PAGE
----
We are now in ‘ordinary time’. The weeks between Epiphany and Lent …and then ALL the weeks after Easter until Advent are referred to as ‘ordinary time’. They take up most of the year and are the opportunities for us to understand and try to deepen our experiences of Jesus’ teachings.
Peter, Andrew, James and John are being called by Jesus in this passage
not because of an amazing star in the sky
not because of any promise of great trips to Jerusalem
not because of super gifts that would be given them
…but simply because Jesus met them and said ‘follow me’.
Most of us have not seen miraculous stars that would lead us to Jesus … and most of us have not been promised spectacular trips or wondrous gifts … but do you think we would respond as these four men did when Jesus – who was honestly a stranger to them – came up and merely said ‘follow me’?
Peter, Andrew, James and John seemed to be so, so ready ..almost like they had been preparing beforehand for such a request. Could that have happened? Could God have planted some message in their hearts before? Probably not.
We have so many voices claiming to be God now – claiming to be able to save us – claiming to be able to lead us into the right pathways … how in the world do we respond to the right ones?
And would any of us respond so fully as these gentlemen did?
They not only immediately followed with no questions asked (or so the story is told) … but they left their professions without any security promised to them … and they likely left their families as well. All of this is a bit outrageous and it is doubtful that folks would respond today like this.
And yet, if we were to honestly meet Jesus – face to face … would we be able to take this leap? Jesus has just said that the kingdom of heaven has come and he is the one to be celebrating and telling this great story. Again, would we believe it?
Would we not have to check our calendars … look into our bank accounts to make sure we had enough cash to see us through the adventure … and certainly consult our families?
Dear friends, Jesus is still making this call … today … right now.
He is asking us to follow. He is giving us possibilities that do not require that we give up everything. He is not even asking us to leave our families or forsake our jobs. But he is asking us, pleading with us, inspiring us to follow him.
And what would that look like?
It would mean that we would give up spiteful acts that we undoubtedly perform.
It would mean that we would always look for ways to share our love and compassion.
It would mean that we would not horde our money but be very open to sharing it with those in need.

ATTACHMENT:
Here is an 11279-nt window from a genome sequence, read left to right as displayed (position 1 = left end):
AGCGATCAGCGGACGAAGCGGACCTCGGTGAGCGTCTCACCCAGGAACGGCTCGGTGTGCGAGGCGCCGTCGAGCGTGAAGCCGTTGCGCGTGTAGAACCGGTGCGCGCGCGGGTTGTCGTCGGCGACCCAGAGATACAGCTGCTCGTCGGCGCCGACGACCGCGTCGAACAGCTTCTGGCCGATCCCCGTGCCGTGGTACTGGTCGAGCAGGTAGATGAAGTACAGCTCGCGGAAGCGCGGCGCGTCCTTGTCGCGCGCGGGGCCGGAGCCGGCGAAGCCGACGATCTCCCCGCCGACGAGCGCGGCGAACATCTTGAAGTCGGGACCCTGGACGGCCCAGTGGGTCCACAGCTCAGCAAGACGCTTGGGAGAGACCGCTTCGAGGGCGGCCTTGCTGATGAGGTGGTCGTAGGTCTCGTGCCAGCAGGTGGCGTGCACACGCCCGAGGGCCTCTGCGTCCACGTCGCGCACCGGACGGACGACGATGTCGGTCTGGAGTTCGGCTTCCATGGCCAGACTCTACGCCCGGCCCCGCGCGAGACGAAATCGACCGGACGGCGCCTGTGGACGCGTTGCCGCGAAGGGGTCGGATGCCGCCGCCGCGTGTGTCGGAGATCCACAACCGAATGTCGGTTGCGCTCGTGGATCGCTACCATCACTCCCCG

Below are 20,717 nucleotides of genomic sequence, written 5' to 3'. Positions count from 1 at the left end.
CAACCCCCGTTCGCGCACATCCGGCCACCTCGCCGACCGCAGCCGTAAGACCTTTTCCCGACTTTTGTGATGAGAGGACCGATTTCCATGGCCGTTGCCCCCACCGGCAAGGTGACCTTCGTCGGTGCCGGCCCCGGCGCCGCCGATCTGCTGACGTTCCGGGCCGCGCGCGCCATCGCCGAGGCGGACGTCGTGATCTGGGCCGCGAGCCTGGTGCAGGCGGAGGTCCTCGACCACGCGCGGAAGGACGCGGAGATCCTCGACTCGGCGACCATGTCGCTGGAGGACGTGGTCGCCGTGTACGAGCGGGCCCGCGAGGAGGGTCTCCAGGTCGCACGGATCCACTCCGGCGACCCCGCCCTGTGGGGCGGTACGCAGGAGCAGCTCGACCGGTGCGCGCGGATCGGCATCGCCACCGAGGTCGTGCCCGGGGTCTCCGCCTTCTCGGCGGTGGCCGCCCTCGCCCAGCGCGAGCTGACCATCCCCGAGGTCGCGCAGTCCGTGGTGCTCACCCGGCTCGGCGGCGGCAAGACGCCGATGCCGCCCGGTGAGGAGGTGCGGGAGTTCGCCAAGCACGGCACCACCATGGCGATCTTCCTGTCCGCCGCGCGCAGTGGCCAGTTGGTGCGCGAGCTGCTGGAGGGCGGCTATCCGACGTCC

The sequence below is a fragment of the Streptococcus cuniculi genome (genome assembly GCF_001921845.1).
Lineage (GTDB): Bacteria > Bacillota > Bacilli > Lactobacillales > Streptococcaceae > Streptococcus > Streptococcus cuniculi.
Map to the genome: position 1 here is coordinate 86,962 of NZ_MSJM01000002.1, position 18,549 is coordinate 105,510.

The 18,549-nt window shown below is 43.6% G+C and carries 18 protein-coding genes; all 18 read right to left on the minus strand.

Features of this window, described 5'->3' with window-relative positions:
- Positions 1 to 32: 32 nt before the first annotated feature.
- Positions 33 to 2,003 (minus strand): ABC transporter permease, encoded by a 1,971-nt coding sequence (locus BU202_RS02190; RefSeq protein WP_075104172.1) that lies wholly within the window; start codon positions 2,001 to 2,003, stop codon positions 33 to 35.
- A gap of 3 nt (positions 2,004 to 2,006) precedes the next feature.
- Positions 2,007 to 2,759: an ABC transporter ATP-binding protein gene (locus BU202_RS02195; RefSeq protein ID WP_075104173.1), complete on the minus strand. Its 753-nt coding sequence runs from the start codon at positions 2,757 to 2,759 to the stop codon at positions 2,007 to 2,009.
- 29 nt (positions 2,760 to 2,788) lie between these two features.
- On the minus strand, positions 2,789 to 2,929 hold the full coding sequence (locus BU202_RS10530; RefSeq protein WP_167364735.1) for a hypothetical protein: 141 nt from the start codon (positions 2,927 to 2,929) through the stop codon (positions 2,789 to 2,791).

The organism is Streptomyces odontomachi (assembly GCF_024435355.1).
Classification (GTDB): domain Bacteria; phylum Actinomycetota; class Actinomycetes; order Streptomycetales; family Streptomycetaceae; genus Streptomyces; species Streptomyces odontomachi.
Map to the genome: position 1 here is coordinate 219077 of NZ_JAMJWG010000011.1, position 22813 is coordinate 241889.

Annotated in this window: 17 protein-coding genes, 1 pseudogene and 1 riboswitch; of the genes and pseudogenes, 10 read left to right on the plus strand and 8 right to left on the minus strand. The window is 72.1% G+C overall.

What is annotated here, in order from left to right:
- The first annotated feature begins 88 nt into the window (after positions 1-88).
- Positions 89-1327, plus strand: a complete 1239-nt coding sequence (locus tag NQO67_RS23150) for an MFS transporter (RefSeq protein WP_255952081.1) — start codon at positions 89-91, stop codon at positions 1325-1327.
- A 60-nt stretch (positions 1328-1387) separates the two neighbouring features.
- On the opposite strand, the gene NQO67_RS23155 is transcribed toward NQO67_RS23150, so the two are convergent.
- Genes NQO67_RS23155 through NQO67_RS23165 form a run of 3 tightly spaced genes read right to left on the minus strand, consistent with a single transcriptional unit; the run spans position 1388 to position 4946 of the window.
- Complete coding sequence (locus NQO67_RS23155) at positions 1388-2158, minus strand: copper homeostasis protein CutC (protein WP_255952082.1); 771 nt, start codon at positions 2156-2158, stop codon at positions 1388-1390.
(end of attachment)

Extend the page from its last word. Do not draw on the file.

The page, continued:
It would mean that we would be seeking ways to help those less fortunate.
It would mean that we would get weary because of the care we give others.
It would mean that we would be listening for God to speak to us every moment of every day.
It would mean that we would respond to the challenges God places in front of us when we listen.
It would mean that we understand the giftedness each of us has and find ways to expand that giftedness to serve the world.
It would mean that we honestly give our lives away rather than trying to protect them from others.
Jesus is still very much alive and well in our world today. And he is asking every one of us to follow him. Because we all have been made differently and with many varying gifts, his call to each of us is different … and yet it is the same. The call is to give our lives for the peace and love that God wants in this world.
May we hear the call Jesus has for us.
May we respond with the fullness of our heart.
May we turn our lives so that we can all honestly be called the children of God.
January 22, 2017
I cannot play the organ. Nor do I have ANY clue how to lead or inspire a choir. I also cannot create an awesome newsletter – with artwork included, nor do I understand the technology of all the ins/outs of today. Another major issue I have is not even knowing how to turn on the boiler of this building (even though Ron has TRIED to teach me!).
Fortunately, we have two incredible professional staff gentleman who know how to do all of this and much, much more! If my job as a minister included playing the organ, leading the choir, developing the newsletters, the bulletins and running this huge building … well, I cannot even imagine.
This letter of Paul’s to the church in Corinth was his attempt to help the Corinthians understand how they needed to work together … and not believe that they (individually) knew how to do everything on their own.
The church in Corinth was in disarray (and actually there were two church houses in that city, but Paul was determined that they see themselves as one body). There were incredible divisions. Things like:
which leaders were the people to follow and could leaders make hard decisions